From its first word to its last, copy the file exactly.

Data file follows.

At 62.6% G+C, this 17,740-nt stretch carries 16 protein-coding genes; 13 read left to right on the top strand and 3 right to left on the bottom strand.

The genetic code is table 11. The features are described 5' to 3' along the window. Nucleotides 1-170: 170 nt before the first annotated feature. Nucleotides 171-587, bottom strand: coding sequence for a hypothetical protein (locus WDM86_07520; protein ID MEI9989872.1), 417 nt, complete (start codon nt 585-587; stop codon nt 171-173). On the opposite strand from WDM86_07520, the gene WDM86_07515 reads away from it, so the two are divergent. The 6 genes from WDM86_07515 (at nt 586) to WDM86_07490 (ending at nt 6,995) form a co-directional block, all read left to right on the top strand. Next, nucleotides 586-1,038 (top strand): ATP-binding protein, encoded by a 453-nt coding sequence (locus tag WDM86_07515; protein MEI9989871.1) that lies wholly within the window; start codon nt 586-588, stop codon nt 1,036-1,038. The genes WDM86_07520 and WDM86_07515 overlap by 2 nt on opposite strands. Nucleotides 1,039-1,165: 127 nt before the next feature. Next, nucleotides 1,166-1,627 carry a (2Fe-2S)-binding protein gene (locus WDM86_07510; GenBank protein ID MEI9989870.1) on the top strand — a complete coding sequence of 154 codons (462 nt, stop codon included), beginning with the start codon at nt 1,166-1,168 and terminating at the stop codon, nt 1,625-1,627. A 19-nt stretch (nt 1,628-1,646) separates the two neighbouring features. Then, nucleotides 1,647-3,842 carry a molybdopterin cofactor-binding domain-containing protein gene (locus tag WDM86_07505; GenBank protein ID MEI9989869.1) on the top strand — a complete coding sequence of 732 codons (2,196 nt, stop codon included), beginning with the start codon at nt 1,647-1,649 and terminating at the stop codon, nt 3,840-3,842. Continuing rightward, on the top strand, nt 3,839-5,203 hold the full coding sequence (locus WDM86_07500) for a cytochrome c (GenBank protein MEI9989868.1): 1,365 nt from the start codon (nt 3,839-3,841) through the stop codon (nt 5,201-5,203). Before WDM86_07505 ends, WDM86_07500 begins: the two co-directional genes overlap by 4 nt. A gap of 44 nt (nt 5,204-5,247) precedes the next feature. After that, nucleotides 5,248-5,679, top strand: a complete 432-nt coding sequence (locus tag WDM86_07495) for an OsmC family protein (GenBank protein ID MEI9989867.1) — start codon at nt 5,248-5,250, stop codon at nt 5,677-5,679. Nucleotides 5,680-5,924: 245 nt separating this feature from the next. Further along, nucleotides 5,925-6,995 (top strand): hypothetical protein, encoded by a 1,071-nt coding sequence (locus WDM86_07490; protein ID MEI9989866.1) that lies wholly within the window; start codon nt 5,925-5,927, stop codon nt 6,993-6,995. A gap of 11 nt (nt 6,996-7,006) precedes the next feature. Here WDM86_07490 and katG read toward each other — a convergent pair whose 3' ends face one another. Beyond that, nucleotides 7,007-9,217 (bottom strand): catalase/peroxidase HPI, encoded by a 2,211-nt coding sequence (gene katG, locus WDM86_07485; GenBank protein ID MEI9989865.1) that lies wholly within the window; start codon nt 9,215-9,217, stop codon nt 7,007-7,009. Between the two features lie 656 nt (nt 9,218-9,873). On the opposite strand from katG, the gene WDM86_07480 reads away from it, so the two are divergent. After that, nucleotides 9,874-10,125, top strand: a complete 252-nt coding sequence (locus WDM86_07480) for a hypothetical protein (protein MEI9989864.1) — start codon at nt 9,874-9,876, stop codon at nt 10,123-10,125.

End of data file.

At 62.6% G+C, this 17,740-nt stretch carries 16 protein-coding genes; 13 read left to right on the top strand and 3 right to left on the bottom strand.

The genetic code is table 11. The features are described 5' to 3' along the window. Nucleotides 1-170: 170 nt before the first annotated feature. Nucleotides 171-587, bottom strand: coding sequence for a hypothetical protein (locus WDM86_07520; protein ID MEI9989872.1), 417 nt, complete (start codon nt 585-587; stop codon nt 171-173). On the opposite strand from WDM86_07520, the gene WDM86_07515 reads away from it, so the two are divergent. The 6 genes from WDM86_07515 (at nt 586) to WDM86_07490 (ending at nt 6,995) form a co-directional block, all read left to right on the top strand. Next, nucleotides 586-1,038 (top strand): ATP-binding protein, encoded by a 453-nt coding sequence (locus tag WDM86_07515; protein MEI9989871.1) that lies wholly within the window; start codon nt 586-588, stop codon nt 1,036-1,038. The genes WDM86_07520 and WDM86_07515 overlap by 2 nt on opposite strands. Nucleotides 1,039-1,165: 127 nt before the next feature. Next, nucleotides 1,166-1,627 carry a (2Fe-2S)-binding protein gene (locus WDM86_07510; GenBank protein ID MEI9989870.1) on the top strand — a complete coding sequence of 154 codons (462 nt, stop codon included), beginning with the start codon at nt 1,166-1,168 and terminating at the stop codon, nt 1,625-1,627. A 19-nt stretch (nt 1,628-1,646) separates the two neighbouring features. Then, nucleotides 1,647-3,842 carry a molybdopterin cofactor-binding domain-containing protein gene (locus tag WDM86_07505; GenBank protein ID MEI9989869.1) on the top strand — a complete coding sequence of 732 codons (2,196 nt, stop codon included), beginning with the start codon at nt 1,647-1,649 and terminating at the stop codon, nt 3,840-3,842. Continuing rightward, on the top strand, nt 3,839-5,203 hold the full coding sequence (locus WDM86_07500) for a cytochrome c (GenBank protein MEI9989868.1): 1,365 nt from the start codon (nt 3,839-3,841) through the stop codon (nt 5,201-5,203). Before WDM86_07505 ends, WDM86_07500 begins: the two co-directional genes overlap by 4 nt. A gap of 44 nt (nt 5,204-5,247) precedes the next feature. After that, nucleotides 5,248-5,679, top strand: a complete 432-nt coding sequence (locus tag WDM86_07495) for an OsmC family protein (GenBank protein ID MEI9989867.1) — start codon at nt 5,248-5,250, stop codon at nt 5,677-5,679. Nucleotides 5,680-5,924: 245 nt separating this feature from the next. Further along, nucleotides 5,925-6,995 (top strand): hypothetical protein, encoded by a 1,071-nt coding sequence (locus WDM86_07490; protein ID MEI9989866.1) that lies wholly within the window; start codon nt 5,925-5,927, stop codon nt 6,993-6,995. A gap of 11 nt (nt 6,996-7,006) precedes the next feature. Here WDM86_07490 and katG read toward each other — a convergent pair whose 3' ends face one another. Beyond that, nucleotides 7,007-9,217 (bottom strand): catalase/peroxidase HPI, encoded by a 2,211-nt coding sequence (gene katG, locus WDM86_07485; GenBank protein ID MEI9989865.1) that lies wholly within the window; start codon nt 9,215-9,217, stop codon nt 7,007-7,009. Between the two features lie 656 nt (nt 9,218-9,873). On the opposite strand from katG, the gene WDM86_07480 reads away from it, so the two are divergent. After that, nucleotides 9,874-10,125, top strand: a complete 252-nt coding sequence (locus WDM86_07480) for a hypothetical protein (protein MEI9989864.1) — start codon at nt 9,874-9,876, stop codon at nt 10,123-10,125.